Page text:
My first taste of oxtails and it was very good. I love the gelatinous texture and flavor. I made a little roux to thicken the broth, after I did the fat separation, as I thought it would be better over the rice. Thanks for posting. P.S. I didn’t have the worsestshire, I always have it on hand. So I subbed horseradish to add zing.

  7. Kandice McGee says

    Just made this tonight and it was amazing! I never leave reviews but this recipe called for one. I have souther roots so oxtails we always a special Sunday dinner kinda treat. Followed you simplistic recipe to the T but I turned my stock into a gravy to poured over butter filled mashed potatoes. Oxtails no longer have to be a weekend meal. Thank you Mike!

  8. Makoto Cole says

    Thanks for this recipe. I like the simplicity of the ingredients. The cooking time of 45 minutes was perfect. Thanks again!

  9. C.E. says

    I loved this recipe.

    I just added 1/2 tsp paprika, 1 tsp onion & 1 tsp garlic powder along with the other ingredients in the broth to the other ingredients in a large measuring cup, stirring until well measured. Then poured into the metal liner, added the oxtails and cooked according to your instructions.

  10. Verity Alonso says

    This recipe is amazing, i am married to a Cuban ( from Cuba) and my Cuban father-in-law lives with us.
    I had never made Oxtail (Rabo) and my father-in-law loves it. Now normally Cubans make a stew… but i liked the meat as meat and serve with rice and beans, plus i had all the ingredients for this recipe in the house. Anyway… my father-in-law LOVED it … i mean he thought i had been making Oxtail forever and had been keeping it from him, lol. So thank you … now this has been added to my monthly menu.

  11. Marc says

    Love the taste of this oxtail and it’s real easy to prep. I coat the oxtail in flour before braising as i find it gives a better flavour and thickens the sauce wonderfully. Highly recommended.

  12. Simple but awesome. I’ve always liked oxtails but used to take so long to cook. With this recipe, I was able to fix it for a weeknight dinner. I’m following plant paradox and substituted liquid aminos instead of soy and Worcestershire sauce. Thickened the juice with arrowroot flour. Served the it over egg noodles. My husband said I should add it to the replay list.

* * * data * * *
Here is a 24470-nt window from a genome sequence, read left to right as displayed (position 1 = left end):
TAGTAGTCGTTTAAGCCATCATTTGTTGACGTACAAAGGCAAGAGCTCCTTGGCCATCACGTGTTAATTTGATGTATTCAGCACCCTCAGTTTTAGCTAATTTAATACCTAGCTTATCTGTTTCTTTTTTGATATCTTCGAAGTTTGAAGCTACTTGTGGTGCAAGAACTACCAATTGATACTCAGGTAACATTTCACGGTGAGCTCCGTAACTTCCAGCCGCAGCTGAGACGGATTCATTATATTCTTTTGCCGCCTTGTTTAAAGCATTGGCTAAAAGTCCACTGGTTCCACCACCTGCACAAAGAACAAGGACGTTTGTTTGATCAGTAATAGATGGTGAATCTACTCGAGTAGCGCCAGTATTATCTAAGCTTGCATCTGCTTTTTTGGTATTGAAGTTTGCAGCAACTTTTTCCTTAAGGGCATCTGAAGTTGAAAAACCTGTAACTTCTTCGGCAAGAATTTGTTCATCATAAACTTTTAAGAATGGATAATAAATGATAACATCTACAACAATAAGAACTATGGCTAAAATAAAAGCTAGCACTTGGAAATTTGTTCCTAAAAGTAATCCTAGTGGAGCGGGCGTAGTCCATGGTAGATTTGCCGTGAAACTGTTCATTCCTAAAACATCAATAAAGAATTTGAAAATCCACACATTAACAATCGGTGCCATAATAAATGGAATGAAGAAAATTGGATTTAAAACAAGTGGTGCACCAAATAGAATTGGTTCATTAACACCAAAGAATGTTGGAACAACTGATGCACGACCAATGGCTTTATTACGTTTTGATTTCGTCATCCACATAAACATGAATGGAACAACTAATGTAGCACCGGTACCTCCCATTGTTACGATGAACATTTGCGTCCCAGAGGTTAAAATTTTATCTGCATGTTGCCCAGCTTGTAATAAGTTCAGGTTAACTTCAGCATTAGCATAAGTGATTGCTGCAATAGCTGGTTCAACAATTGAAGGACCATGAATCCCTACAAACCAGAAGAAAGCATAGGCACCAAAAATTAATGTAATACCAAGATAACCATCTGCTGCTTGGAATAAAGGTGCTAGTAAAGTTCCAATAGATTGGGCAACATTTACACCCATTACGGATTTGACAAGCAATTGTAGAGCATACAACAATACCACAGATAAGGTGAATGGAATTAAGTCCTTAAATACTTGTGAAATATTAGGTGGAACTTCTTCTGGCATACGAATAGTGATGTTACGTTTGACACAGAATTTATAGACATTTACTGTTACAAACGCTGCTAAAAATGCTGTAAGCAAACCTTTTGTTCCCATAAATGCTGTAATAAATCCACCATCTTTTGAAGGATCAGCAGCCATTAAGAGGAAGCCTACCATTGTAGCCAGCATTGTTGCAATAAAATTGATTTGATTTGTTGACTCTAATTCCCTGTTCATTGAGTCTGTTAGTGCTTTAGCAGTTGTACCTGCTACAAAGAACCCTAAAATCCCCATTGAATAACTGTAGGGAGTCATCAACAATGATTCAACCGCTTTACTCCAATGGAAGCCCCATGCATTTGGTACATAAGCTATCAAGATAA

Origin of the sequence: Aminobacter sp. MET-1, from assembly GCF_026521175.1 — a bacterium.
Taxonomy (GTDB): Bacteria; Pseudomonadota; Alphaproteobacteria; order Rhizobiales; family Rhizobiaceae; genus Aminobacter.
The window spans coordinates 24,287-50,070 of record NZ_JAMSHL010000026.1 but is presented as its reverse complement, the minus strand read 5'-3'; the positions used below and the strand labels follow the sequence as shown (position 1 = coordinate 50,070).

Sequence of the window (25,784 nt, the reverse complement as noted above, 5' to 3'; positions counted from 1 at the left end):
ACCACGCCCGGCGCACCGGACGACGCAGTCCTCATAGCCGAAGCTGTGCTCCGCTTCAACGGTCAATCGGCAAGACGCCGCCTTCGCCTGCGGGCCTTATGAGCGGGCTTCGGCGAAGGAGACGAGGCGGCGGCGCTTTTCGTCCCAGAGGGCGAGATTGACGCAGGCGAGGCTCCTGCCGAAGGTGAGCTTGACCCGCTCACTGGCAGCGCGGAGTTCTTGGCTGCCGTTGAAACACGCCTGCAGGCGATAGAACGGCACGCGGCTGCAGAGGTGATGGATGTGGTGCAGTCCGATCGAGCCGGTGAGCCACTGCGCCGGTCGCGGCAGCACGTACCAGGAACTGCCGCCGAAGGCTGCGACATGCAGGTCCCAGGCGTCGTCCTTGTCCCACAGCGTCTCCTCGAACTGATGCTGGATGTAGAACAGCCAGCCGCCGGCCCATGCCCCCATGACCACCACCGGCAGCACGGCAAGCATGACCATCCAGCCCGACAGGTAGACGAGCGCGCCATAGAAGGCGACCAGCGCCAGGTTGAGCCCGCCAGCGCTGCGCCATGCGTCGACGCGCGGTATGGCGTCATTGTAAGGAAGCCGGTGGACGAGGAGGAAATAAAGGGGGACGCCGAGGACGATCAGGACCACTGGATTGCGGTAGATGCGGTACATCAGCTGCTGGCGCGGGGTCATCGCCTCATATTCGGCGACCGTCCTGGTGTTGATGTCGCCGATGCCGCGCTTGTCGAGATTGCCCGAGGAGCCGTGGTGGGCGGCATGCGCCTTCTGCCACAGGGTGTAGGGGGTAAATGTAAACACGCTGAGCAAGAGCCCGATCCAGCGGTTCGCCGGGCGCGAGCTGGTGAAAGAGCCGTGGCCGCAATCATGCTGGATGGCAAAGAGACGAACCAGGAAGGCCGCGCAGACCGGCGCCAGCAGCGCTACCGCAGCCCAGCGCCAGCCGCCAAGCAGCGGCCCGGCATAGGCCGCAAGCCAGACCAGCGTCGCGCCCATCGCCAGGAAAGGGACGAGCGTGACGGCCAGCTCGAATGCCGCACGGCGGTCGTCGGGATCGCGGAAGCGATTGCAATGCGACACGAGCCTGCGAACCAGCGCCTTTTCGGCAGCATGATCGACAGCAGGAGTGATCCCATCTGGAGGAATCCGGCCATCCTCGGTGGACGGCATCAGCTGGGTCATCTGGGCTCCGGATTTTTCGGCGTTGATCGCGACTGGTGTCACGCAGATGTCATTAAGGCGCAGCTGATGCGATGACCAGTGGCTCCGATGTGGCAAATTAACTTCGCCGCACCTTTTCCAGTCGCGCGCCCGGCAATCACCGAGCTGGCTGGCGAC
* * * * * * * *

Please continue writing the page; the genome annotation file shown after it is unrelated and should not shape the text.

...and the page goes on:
13. Jeff Winett says

    Please ad me to the list of having fallen for pressure cooker braised Ox Tails in a big way. I had never made these in my lifetime until reading Mike’s recipe/technique. I made them 2 days in advance, keeping the braising liquid separate from the tails. The chilled solidified fat was removed from the liquid so easily, and the resulting liquid was a completely bone enriched gel. When ready to serve I put the tails into a pyrex casserole and topped with that amazing liquid, albeit in “jello” state. I reheated the casserole covered with foil, and my accompaniment was Polenta. For me, this was even more delicious than short ribs! Thanks Mike, so much for sharing this recipe.

  14. I _adore_ oxtail. When I was growing up in Honolulu there used to be a tiny family run restaurant about a mile from our apartment that was famous for their oxtail noodle soup; I miss it to this day.

    Generally when I make oxtail (in my pressure cooker, of course) I go in more of a soy sauce/doban jian/chiles/sesame oil direction. But I contend that you could cook it in plain water with a bit of salt and it would still be delicious.